England staged a private bowl out in public today. With three pacemen vying for one place in the First Test — though that, naturally, is officially unconfirmed — they strutted their stuff on the second day of the tour match against a New Zealand XI.
It did not go quite as the tourists would have liked. None of Stuart Broad, Graham Onions or Chris Woakes stated an unanswerable case. Each of them struggled to find an appropriate length regularly and paid the price in conceding a series of boundaries.
At times they were like examination candidates who did not quite understand the question, though they had studied the subject for years. By the close it was Broad, the senior of the trio, who had clearly emerged to win a place at Dunedin next week alongside Jimmy Anderson and Steven Finn.
Although he took only one wicket, he grew into the role today. But Broad still has the problem of the chronic heel injury which curtailed his tour of India and is not seeing daylight yet.
He said after play: “This tour has been pretty perfect with the build-up and Twenty20, the shortest format first.
“I had a little bit of tenderness on the first bit of the tour but I got used to it. Building up to 10 overs there was a little bit of tenderness again and I got used to it — I’m hoping this will happen in the four and five-day stuff as well. I couldn’t have been happier and hopefully I’ll feel fine tomorrow.”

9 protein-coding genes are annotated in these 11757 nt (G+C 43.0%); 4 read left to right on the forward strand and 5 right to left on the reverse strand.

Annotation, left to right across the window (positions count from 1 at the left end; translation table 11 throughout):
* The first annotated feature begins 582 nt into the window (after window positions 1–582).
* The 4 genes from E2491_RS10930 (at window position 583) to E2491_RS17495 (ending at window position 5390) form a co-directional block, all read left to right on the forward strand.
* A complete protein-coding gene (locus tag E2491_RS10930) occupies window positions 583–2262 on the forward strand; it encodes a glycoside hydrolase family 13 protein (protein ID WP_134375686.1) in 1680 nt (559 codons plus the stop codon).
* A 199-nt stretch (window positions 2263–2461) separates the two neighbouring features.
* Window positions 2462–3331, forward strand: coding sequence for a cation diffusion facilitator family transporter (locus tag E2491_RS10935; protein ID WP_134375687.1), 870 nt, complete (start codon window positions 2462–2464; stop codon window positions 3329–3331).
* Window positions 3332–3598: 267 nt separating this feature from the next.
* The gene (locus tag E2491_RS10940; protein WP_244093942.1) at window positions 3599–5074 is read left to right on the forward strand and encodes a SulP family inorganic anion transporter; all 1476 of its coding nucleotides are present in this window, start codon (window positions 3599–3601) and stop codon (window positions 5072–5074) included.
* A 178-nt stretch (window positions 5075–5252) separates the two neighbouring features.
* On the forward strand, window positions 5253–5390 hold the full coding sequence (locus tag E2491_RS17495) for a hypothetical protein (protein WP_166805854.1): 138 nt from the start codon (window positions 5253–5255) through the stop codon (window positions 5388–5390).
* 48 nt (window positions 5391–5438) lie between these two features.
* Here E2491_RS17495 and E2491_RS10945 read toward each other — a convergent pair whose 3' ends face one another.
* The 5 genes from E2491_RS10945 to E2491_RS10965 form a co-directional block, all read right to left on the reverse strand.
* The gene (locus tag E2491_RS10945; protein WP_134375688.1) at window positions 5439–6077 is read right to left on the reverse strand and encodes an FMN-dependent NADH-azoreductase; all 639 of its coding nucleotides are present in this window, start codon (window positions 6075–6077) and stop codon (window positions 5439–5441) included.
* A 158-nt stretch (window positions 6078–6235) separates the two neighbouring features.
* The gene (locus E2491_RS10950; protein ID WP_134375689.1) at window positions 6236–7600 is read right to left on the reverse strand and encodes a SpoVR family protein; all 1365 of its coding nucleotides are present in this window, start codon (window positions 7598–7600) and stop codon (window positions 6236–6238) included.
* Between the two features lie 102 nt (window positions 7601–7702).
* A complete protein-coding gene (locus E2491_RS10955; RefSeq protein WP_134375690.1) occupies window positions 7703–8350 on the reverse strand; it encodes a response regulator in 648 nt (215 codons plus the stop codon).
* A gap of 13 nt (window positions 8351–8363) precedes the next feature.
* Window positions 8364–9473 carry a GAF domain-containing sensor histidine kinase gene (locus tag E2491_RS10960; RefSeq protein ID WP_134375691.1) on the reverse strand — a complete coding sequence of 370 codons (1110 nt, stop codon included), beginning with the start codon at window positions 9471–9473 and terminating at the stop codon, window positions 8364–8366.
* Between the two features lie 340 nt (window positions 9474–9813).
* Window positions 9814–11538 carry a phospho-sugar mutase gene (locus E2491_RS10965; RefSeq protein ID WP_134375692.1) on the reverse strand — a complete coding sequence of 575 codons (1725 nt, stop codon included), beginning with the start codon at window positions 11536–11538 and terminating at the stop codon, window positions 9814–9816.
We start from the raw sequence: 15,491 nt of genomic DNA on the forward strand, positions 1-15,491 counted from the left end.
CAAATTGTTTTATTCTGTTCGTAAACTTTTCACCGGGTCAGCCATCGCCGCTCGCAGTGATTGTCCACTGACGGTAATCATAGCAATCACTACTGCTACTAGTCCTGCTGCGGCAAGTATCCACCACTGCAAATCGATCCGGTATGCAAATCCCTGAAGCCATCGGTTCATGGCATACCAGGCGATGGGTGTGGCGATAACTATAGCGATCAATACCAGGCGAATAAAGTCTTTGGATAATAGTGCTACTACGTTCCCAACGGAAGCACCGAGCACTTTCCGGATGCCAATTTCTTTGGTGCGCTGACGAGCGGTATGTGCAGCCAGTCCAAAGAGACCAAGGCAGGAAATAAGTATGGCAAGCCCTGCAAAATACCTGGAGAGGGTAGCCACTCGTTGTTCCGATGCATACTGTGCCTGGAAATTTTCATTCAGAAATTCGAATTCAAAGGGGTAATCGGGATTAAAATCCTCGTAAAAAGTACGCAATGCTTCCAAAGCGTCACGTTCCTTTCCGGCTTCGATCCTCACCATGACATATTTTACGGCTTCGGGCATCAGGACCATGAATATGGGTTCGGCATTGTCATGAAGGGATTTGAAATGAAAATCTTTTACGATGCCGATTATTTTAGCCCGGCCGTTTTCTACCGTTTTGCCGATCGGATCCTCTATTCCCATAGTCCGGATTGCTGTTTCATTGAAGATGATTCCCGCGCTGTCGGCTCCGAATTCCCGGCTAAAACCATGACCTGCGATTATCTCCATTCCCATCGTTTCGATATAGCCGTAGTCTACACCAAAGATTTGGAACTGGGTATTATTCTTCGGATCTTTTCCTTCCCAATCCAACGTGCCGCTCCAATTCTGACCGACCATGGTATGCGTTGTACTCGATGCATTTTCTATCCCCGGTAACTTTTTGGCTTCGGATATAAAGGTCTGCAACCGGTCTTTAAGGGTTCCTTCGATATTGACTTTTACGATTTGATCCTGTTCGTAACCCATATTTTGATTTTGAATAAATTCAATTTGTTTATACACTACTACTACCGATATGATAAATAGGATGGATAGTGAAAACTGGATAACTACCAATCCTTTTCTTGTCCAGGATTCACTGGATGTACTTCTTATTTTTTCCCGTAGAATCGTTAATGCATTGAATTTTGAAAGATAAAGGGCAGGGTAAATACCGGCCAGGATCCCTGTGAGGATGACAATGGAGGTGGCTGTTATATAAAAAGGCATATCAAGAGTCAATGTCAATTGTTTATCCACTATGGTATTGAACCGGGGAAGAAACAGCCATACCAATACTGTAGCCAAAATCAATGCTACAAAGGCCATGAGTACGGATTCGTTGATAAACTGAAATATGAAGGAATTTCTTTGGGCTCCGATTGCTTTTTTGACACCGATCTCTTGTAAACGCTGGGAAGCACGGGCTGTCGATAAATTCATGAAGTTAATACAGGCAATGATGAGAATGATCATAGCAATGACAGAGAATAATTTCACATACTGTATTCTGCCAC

In both the afternoon and evening sessions, four spells in all, Broad generated a decent pace and found some bounce. Onions was especially disappointing, as he had been in a tour match in Ahmedabad last November.
Woakes, too, struggled for consistency but he came back late to snaffle the wicket of the Kiwi team’s
top scorer, Hamish Rutherford, bowling him on the back foot for 90. But both of them delivered too many indifferent balls.
The upshot was that the Kiwis initially made more of a fist chasing England’s eventual total of 426 all out than might have been expected.
Although they fell away towards the end they kept England hard at work. Led by Rutherford (right), whose innings of three-and-a-half hours almost certainly confirmed his place in the Test team, they finished on 224 for six, 202 runs behind. Rutherford played with pleasing assurance after an explosive start. In 13 overs before lunch, he and Tom Latham put on 56 from 13 overs. They were greeted with plenty of half-volleys which were duly despatched and the movement which had been present when the new ball was on show earlier in the match had vanished. There were 10 fours as both Broad and Onions erred.
Maybe they were trying too hard, aware of what was at stake.
The spell was broken straight after the interval when Latham was lbw to Graeme Swann.
That virtually clinched the final spot in New Zealand’s Test side for Rutherford, since this pair, too, were in a kind of shoot-out for the last place. Although Rutherford and Dean Brownlie put on 81 for the fourth wicket, England took three wickets in the final session, one to the trundlers of Jonathan Trott, to secure a decided advantage.
The tourist batted on briefly in the morning, allowing Ian Bell free rein and he moved into top gear from the start. In 13.2 overs, they added another 69 runs with Swann displaying his usual joie de vivre with 27 from 17 balls. Bell was last out for 158 from 233 balls.
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